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Adult Support Can Make the Difference for Boys From Tough Neighborhoods

FRIDAY, Sept. 13, 2019 (HealthDay News) -- Strong adult social support can help prevent violence among teen boys growing up in poor neighborhoods, new research shows.

The study included nearly 900 boys in poor areas of Pittsburgh, aged 13 to 19, who took part in a sexual violence prevention trial.

The researchers looked at 40 risk behaviors in categories such as youth violence, bullying, sexual and/or dating violence, exposure to violence and adversities, as well as substance use.

The study participants were asked to rate their level of adult social support. The findings showed that boys with high adult social support engaged in about eight of the 40 risk behaviors, compared with about 10 among those with low social support.

Those with high social support also had more goals for the future, such as careers, and were less likely to report all types of violent behavior, the investigators found.

Among boys with low social support, feeling happy at a school that promoted diversity was strongly associated with lower rates of dating abuse and physical and sexual partner violence, according to the study published online Sept. 13 in JAMA Network Open.

The researchers, from the University of Pittsburgh School of Medicine and the UPMC Children's Hospital of Pittsburgh, also found links between violent behaviors. The strongest links were between different types of sexual violence. For example, boys who endorsed posting sexual pictures of partners were 14 times more likely to say they'd coerced someone who they were going out with to have sex.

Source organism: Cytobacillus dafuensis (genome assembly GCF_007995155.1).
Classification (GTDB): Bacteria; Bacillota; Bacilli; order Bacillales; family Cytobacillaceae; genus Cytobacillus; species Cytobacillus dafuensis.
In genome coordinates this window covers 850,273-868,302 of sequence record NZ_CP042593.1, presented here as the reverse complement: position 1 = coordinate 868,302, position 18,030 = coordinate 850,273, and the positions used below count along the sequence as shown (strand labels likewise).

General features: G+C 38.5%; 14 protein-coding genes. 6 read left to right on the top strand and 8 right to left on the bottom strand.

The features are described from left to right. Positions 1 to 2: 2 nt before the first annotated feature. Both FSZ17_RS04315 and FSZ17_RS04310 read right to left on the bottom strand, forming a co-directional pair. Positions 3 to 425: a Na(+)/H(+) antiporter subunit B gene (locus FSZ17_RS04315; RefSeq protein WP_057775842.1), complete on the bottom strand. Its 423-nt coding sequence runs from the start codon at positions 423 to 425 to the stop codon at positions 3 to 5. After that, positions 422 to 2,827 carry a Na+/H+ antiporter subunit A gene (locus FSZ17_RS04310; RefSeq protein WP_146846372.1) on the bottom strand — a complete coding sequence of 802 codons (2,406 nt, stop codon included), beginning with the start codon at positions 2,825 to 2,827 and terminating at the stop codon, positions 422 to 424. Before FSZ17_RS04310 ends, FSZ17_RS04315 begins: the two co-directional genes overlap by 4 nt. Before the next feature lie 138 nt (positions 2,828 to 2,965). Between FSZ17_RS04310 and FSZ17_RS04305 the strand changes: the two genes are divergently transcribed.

Gang involvement was not strongly associated with violence, but was more common among boys who'd been exposed to sexual violence, bullying or substance use, the study authors noted.

"Teen boys in urban neighborhoods are disproportionately exposed to violence and consequently are at higher risk of violence perpetration and victimization," said the study's senior author, Dr. Alison Culyba, an assistant professor of pediatrics.

"Historically, research often has focused on a single type of violence, but our study shows that there are complex co-occurring behavior patterns and shared protective factors that we need to pay attention to," she said in a university news release.

Creating programs that help parents and mentors support teen boys may help reduce multiple types of violence at the same time, Culyba said.

She noted that the findings align with the U.S. Centers for Disease Control and Prevention's violence prevention program, Connecting the Dots.

More information

The American Academy of Child and Adolescent Psychiatry has more on youth violence.

SOURCE: University of Pittsburgh, news release, Sept. 13, 2019

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